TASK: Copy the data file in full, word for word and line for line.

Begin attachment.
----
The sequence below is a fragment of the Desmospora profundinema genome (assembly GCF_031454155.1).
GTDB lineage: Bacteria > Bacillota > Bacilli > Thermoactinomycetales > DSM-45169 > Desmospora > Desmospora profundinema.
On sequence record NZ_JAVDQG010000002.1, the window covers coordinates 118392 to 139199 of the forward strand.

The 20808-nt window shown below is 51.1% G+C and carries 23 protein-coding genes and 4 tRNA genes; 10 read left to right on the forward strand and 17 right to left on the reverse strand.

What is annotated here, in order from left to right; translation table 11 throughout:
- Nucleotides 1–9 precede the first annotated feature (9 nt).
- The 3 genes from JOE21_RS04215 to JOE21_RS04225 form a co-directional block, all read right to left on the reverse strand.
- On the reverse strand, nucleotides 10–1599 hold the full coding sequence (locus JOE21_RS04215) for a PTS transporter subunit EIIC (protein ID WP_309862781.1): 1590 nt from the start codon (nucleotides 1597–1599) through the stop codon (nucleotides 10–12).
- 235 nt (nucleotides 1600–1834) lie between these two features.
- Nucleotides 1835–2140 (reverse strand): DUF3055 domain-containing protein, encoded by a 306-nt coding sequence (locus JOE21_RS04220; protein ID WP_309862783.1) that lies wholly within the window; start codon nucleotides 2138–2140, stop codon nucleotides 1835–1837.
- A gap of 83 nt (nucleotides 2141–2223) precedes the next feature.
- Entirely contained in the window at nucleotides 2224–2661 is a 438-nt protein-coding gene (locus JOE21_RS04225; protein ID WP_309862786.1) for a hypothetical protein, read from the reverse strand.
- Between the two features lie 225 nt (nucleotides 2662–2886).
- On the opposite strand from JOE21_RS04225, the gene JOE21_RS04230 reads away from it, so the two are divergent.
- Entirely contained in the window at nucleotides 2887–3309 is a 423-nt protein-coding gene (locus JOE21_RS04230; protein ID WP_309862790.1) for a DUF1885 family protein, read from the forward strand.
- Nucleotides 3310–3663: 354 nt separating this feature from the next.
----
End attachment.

The sequence below is a fragment of the Desmospora profundinema genome (assembly GCF_031454155.1).
GTDB lineage: Bacteria > Bacillota > Bacilli > Thermoactinomycetales > DSM-45169 > Desmospora > Desmospora profundinema.
On sequence record NZ_JAVDQG010000002.1, the window covers coordinates 118392 to 139199 of the forward strand.

The 20808-nt window shown below is 51.1% G+C and carries 23 protein-coding genes and 4 tRNA genes; 10 read left to right on the forward strand and 17 right to left on the reverse strand.

What is annotated here, in order from left to right; translation table 11 throughout:
- Nucleotides 1–9 precede the first annotated feature (9 nt).
- The 3 genes from JOE21_RS04215 to JOE21_RS04225 form a co-directional block, all read right to left on the reverse strand.
- On the reverse strand, nucleotides 10–1599 hold the full coding sequence (locus JOE21_RS04215) for a PTS transporter subunit EIIC (protein ID WP_309862781.1): 1590 nt from the start codon (nucleotides 1597–1599) through the stop codon (nucleotides 10–12).
- 235 nt (nucleotides 1600–1834) lie between these two features.
- Nucleotides 1835–2140 (reverse strand): DUF3055 domain-containing protein, encoded by a 306-nt coding sequence (locus JOE21_RS04220; protein ID WP_309862783.1) that lies wholly within the window; start codon nucleotides 2138–2140, stop codon nucleotides 1835–1837.
- A gap of 83 nt (nucleotides 2141–2223) precedes the next feature.
- Entirely contained in the window at nucleotides 2224–2661 is a 438-nt protein-coding gene (locus JOE21_RS04225; protein ID WP_309862786.1) for a hypothetical protein, read from the reverse strand.
- Between the two features lie 225 nt (nucleotides 2662–2886).
- On the opposite strand from JOE21_RS04225, the gene JOE21_RS04230 reads away from it, so the two are divergent.
- Entirely contained in the window at nucleotides 2887–3309 is a 423-nt protein-coding gene (locus JOE21_RS04230; protein ID WP_309862790.1) for a DUF1885 family protein, read from the forward strand.
- Nucleotides 3310–3663: 354 nt separating this feature from the next.